|European Classification||B32B7/06, B65D75/58F, B65D75/30B|
|Dec 21, 1987||AS||Assignment|
Owner name: W.R. GRACE & CO., DUNCAN, SC, (P.O. BOX 464), A CO
Free format text: ASSIGNMENT OF ASSIGNORS INTEREST.;ASSIGNORS:DAVIS, KENT A.;BEKELE, SOLOMON;STOCKLEY, HENRY W.;REEL/FRAME:004841/0447
Effective date: 19871218
Owner name: W.R. GRACE & CO., A CORP. OF CT,SOUTH CAROLINA
Free format text: ASSIGNMENT OF ASSIGNORS INTEREST;ASSIGNORS:DAVIS, KENT A.;BEKELE, SOLOMON;STOCKLEY, HENRY W.;REEL/FRAME:004841/0447
Effective date: 19871218
|Sep 5, 1989||AS||Assignment|
Owner name: W.R. GRACE & CO.-CONN, A CORP. OF CT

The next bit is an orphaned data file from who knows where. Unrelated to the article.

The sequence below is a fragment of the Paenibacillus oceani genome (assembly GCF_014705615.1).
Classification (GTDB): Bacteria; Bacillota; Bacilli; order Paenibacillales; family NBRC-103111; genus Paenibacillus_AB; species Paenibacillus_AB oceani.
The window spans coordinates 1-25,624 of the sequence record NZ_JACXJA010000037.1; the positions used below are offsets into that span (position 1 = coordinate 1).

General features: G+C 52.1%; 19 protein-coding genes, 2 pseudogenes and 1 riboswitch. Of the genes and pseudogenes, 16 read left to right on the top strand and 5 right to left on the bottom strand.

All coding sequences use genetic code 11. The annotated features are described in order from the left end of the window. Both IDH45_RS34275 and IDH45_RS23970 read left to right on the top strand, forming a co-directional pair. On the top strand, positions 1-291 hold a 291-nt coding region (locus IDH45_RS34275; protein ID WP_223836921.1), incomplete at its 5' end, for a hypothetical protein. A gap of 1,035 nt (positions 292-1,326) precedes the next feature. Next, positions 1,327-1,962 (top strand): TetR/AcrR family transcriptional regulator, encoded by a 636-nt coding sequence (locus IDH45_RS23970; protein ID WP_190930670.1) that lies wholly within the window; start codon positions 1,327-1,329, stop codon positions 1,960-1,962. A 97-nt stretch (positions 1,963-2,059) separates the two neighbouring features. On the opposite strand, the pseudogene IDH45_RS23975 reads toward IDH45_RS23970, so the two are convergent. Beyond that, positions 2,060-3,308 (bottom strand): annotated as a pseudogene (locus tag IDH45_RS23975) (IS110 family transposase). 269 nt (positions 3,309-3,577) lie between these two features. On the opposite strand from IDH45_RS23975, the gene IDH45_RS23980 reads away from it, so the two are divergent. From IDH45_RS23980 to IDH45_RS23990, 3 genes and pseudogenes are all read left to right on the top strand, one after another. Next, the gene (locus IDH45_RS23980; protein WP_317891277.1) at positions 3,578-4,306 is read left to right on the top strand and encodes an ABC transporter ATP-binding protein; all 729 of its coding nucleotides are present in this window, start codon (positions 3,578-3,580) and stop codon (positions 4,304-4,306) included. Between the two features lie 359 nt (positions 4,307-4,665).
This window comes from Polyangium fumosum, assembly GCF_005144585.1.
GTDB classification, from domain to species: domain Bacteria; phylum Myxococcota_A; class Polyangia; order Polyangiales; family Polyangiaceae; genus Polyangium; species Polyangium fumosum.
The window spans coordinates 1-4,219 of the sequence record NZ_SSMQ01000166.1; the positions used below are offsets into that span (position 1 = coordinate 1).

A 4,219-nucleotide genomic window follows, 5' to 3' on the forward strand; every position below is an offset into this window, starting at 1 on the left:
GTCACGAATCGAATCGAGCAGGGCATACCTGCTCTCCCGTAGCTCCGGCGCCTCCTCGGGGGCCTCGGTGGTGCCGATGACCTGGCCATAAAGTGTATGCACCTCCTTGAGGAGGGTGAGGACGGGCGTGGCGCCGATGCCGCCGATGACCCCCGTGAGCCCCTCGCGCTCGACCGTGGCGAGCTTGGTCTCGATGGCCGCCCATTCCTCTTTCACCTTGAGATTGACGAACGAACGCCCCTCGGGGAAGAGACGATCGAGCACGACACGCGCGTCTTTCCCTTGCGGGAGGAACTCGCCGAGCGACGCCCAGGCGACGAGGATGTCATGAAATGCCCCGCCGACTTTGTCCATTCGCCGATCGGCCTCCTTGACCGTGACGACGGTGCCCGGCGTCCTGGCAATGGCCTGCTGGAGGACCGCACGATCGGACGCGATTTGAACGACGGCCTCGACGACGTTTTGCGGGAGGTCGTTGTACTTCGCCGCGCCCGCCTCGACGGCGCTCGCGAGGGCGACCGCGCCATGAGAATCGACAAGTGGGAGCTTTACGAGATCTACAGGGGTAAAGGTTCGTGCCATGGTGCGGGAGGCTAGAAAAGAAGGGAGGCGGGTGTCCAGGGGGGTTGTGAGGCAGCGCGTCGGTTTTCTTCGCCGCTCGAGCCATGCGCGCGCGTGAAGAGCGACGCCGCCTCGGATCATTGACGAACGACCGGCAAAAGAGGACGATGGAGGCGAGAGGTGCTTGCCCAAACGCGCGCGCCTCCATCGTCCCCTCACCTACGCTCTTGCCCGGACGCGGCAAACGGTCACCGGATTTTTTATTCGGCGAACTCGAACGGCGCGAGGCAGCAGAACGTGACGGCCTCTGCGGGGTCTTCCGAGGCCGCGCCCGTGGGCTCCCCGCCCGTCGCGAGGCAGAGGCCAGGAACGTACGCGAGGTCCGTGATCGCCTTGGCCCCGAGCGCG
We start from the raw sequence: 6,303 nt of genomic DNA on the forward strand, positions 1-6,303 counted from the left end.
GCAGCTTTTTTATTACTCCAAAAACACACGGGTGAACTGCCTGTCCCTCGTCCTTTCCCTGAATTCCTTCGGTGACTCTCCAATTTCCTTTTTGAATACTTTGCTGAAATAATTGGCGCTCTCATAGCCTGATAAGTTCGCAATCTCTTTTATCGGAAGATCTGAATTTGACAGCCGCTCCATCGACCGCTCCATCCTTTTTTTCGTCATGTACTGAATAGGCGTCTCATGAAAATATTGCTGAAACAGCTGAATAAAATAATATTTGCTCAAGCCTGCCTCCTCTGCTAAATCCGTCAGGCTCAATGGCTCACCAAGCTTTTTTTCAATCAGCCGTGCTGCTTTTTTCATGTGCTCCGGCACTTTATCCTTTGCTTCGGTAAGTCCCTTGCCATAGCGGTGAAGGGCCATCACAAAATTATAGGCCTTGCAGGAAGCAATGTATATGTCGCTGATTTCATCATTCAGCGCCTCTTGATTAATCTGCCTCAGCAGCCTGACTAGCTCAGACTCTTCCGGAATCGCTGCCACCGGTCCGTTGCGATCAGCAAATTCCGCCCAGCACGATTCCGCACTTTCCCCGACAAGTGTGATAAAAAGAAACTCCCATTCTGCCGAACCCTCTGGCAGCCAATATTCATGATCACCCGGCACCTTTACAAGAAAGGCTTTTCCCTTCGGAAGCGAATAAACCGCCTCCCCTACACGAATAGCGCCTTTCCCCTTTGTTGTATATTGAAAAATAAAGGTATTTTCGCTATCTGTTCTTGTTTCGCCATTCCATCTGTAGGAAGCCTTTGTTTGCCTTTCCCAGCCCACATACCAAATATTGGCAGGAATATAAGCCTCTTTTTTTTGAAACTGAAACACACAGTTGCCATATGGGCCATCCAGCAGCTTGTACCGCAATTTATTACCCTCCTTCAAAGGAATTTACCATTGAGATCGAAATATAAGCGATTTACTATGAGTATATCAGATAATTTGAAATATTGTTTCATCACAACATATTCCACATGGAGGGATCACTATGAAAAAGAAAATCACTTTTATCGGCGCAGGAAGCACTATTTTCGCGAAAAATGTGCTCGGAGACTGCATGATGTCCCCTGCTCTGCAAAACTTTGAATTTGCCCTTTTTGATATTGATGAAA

Free format text: MERGER;ASSIGNORS:W.R. GRACE & CO.;GRACE MERGER CORPORATION;REEL/FRAME:005169/0141
Effective date: 19880525
|May 28, 1993||FPAY||Fee payment|
Year of fee payment: 4
|May 29, 1997||FPAY||Fee payment|
Year of fee payment: 8
|Aug 17, 1998||AS||Assignment|
Owner name: CRYOVAC, INC., SOUTH CAROLINA
Free format text: ASSIGNMENT OF ASSIGNORS INTEREST;ASSIGNOR:W.R. GRACE & CO.-CONN.;REEL/FRAME:009405/0001
Effective date: 19980814
|May 24, 2001||FPAY||Fee payment|
Year of fee payment: 12